The report indicates that there are ample reasons to hold accountable both the Venezuelan state and numerous individuals in its employ. It concludes that there is enough evidence to believe that Maduro and his ministers are responsible for crimes against humanity, including “murders, incarcerations, torture, sexual violence, forced disappearances, and other inhuman acts.” The report clarifies that these violations occurred in a context of the gradual rupture of the country’s democratic institutions and the rule of law, with standards of selective political repression carried out against individuals critical to the regime, including members of its congress, mayors, and the military. The report recommends, moreover, that the Office of the Prosecutor of the International Criminal Court take into consideration the needs of the victims and for justice to be done in a timely manner.

In Brazil’s course of action regarding the Venezuelan dictatorship, President Bolsonaro’s government neither acts according to an ideological whim devoid of any legal base, nor does it violate the fundamental precepts of Brazilian foreign policy, as some critics allege. Rather, it acts strictly under Article 4 of the Federal Constitution, which states the principles and values that guide the relations of Brazil with other sovereign nations, with an emphasis on the prevalence of human rights. It is this principle that underpins our actions against a regime based on spreading hunger and state terror, as the report of the Independent International Fact-Finding Mission attests.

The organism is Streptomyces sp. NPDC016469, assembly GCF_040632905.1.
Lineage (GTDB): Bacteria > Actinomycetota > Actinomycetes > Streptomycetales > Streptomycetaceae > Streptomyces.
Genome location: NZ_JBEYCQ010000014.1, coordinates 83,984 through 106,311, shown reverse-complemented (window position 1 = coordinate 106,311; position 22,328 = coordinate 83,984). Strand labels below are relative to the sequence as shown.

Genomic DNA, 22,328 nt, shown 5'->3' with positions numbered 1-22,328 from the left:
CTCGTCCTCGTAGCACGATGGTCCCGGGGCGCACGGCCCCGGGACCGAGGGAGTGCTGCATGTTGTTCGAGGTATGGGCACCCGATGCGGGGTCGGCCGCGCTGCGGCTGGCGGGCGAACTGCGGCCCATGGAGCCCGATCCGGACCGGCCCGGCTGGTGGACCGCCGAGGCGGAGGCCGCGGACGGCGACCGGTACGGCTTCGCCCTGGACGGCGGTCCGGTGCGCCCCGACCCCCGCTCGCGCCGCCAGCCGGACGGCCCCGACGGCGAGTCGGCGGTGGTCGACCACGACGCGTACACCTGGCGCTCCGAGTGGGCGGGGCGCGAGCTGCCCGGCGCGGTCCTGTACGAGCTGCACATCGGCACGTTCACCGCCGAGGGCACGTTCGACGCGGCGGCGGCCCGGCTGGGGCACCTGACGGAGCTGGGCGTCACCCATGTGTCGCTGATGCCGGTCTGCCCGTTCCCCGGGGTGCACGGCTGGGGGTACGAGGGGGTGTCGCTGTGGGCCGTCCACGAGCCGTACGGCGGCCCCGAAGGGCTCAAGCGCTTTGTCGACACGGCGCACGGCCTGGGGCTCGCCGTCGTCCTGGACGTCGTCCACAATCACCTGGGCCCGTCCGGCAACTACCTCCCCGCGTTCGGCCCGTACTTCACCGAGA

The actions of Brazilian foreign policy to promote democracy in our region—and particularly in Venezuela—are also rooted in other precepts of the Brazilian Constitution, as enumerated in the same Article 4: I) non-intervention and self-determination, for we carry a firm conviction that political transitions from authoritarian regimes must be conducted by the people and marked by free, clean, and fair elections; II) defense of peace and the peaceful resolution of conflicts, which extends to authoritarian regimes rejected by their own people; III) repudiation of terrorism, which includes state terrorism practiced by an illegitimate government against its own citizens; and IV) the quest to achieve the economic, political, social, and cultural integration of the peoples of Latin America, so that we may refer to this part of the continent in the future as an area free from dictatorships, poverty, and underdevelopment. In short, Brazilian foreign policy seeks to establish a future in which the differences in terms of political stability and economic prosperity between Latin America and North America become less evident with the passing of time.